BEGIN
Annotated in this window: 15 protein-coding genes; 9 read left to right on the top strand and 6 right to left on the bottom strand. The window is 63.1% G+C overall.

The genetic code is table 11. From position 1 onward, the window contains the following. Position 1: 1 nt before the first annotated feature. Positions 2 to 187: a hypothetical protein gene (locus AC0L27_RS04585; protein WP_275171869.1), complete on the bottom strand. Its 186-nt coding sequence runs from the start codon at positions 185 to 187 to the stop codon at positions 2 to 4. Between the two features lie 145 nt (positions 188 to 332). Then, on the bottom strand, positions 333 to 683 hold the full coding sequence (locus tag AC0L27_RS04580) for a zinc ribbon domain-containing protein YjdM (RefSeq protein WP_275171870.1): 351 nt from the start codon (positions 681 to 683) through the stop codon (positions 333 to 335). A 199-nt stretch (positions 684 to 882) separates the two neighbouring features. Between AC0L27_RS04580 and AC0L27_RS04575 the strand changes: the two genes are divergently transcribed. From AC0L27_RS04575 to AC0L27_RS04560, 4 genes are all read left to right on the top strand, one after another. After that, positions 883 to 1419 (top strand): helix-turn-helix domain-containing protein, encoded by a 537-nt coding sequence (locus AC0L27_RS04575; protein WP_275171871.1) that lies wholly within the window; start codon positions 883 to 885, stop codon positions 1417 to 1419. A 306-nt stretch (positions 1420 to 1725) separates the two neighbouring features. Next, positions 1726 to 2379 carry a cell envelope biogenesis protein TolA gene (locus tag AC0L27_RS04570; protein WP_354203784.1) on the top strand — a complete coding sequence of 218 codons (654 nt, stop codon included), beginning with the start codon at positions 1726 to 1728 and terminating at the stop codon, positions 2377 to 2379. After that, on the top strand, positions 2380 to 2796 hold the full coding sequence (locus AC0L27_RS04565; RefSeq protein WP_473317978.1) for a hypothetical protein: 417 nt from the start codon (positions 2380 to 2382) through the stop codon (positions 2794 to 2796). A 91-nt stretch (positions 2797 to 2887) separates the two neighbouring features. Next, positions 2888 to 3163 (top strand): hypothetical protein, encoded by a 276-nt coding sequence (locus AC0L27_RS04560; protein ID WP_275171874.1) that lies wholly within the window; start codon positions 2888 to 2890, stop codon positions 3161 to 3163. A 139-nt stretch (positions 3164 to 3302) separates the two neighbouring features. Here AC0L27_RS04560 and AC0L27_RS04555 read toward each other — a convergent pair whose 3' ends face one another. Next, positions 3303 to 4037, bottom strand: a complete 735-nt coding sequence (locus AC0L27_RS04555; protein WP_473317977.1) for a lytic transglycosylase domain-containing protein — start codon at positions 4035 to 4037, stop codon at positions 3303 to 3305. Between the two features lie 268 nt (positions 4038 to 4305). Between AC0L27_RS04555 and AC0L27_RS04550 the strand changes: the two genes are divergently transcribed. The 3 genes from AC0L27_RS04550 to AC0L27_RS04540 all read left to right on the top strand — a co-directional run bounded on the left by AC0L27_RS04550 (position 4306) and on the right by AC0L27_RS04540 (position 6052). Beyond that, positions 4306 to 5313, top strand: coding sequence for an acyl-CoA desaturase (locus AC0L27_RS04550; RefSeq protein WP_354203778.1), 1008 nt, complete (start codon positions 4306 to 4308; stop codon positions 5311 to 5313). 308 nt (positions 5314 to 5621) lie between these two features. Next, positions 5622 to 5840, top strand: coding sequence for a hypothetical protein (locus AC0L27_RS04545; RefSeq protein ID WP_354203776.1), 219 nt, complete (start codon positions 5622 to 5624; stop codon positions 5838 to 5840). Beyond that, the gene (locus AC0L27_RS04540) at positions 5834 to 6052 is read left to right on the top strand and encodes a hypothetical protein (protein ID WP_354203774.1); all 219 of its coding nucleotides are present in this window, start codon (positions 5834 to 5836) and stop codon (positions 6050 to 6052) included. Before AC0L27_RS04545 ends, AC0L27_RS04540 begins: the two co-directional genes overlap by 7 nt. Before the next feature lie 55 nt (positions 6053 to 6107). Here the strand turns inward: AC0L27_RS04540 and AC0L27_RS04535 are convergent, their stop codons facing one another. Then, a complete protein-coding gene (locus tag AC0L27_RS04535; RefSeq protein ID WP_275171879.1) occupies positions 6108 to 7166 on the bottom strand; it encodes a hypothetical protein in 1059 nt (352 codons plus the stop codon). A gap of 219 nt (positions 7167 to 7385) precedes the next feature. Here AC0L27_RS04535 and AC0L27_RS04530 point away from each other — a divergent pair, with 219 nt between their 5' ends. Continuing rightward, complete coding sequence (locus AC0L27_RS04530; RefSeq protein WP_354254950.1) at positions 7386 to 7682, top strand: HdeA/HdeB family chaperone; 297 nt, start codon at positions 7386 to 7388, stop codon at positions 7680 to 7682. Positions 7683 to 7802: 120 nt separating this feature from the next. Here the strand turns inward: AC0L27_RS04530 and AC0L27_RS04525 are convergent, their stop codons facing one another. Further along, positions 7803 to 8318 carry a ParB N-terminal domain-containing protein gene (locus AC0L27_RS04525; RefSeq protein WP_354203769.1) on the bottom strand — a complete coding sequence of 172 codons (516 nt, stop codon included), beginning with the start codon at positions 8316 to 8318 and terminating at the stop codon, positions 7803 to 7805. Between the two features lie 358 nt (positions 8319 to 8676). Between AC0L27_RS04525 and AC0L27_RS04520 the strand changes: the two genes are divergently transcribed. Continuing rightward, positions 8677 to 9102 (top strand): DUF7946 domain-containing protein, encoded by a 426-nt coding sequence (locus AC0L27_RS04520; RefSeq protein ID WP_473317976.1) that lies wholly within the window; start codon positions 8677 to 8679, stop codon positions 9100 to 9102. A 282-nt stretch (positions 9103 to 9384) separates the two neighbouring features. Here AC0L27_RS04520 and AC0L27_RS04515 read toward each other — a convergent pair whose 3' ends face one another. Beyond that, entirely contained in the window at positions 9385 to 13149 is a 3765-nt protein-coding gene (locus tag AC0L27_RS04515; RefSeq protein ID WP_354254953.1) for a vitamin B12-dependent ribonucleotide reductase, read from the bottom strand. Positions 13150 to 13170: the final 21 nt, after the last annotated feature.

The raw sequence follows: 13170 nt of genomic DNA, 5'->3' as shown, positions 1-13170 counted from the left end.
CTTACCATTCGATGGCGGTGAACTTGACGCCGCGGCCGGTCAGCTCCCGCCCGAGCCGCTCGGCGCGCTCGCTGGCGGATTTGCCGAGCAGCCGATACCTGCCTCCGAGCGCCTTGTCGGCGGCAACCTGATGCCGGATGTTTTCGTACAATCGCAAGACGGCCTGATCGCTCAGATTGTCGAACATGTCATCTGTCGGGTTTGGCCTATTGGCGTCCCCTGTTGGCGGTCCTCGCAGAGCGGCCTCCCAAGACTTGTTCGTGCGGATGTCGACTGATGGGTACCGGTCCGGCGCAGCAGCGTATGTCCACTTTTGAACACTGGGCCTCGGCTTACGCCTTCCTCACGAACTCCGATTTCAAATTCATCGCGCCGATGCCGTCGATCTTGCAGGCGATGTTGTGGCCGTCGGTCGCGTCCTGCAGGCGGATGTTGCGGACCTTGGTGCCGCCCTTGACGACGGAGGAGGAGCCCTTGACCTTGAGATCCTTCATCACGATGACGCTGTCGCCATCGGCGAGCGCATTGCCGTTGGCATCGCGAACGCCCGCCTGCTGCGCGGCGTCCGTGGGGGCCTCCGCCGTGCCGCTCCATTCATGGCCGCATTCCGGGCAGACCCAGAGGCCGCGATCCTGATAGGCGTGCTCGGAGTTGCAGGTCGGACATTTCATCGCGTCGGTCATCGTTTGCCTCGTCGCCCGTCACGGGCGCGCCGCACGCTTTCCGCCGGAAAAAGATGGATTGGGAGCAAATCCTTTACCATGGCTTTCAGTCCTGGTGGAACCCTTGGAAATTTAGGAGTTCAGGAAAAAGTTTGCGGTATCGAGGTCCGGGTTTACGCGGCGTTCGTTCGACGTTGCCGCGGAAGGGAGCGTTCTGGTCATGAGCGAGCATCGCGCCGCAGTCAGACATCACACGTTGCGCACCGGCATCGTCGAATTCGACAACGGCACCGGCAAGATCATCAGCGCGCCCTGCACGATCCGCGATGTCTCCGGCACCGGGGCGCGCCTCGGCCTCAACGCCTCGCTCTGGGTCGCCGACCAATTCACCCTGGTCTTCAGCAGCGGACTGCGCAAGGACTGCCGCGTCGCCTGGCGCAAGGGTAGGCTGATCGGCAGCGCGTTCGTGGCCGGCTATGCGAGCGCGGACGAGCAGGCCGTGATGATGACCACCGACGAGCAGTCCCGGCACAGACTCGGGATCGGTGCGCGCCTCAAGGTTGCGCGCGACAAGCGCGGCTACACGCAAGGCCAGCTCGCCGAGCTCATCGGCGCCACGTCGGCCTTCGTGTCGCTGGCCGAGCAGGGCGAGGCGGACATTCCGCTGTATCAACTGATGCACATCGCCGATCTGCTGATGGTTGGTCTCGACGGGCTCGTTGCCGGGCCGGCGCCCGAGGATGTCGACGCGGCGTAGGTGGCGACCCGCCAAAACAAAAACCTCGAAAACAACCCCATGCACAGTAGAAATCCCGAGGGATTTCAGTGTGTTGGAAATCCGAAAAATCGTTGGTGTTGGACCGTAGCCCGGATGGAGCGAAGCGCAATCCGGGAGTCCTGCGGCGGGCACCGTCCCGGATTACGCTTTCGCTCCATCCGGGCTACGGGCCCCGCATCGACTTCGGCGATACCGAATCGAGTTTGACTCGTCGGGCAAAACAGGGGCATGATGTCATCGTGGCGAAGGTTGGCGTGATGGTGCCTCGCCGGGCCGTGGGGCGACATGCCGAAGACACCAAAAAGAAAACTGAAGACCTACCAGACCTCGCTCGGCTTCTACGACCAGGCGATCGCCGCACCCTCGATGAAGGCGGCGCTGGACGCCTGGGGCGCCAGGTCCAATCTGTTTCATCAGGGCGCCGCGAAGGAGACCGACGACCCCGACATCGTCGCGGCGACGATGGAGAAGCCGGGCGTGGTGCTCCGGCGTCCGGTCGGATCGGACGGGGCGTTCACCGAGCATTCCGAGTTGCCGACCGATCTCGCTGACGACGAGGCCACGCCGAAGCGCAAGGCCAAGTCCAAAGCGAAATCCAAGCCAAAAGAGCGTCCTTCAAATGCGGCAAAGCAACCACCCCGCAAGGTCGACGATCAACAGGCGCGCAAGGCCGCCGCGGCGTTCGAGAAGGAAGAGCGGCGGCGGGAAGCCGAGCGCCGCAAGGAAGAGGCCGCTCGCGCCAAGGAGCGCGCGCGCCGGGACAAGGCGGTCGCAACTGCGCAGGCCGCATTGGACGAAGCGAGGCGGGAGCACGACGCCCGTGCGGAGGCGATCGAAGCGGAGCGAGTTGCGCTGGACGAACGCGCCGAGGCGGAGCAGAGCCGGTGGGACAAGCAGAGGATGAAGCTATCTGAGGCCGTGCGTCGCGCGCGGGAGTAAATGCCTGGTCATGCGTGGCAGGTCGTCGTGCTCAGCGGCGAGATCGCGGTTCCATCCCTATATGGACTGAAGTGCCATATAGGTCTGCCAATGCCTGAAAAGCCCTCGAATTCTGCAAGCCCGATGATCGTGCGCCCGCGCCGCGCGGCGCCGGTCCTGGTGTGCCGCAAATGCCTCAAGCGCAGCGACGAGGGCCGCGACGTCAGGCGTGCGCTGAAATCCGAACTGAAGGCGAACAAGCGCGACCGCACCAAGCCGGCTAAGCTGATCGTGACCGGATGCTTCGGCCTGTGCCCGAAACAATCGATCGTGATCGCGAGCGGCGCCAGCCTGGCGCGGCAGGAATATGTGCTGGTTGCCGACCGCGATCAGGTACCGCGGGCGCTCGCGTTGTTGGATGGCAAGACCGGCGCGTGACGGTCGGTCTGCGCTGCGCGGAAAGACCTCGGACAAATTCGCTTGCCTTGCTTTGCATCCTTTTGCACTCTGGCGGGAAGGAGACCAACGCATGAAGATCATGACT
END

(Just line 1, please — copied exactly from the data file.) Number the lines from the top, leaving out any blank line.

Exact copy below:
Annotated in this window: 15 protein-coding genes; 9 read left to right on the top strand and 6 right to left on the bottom strand. The window is 63.1% G+C overall.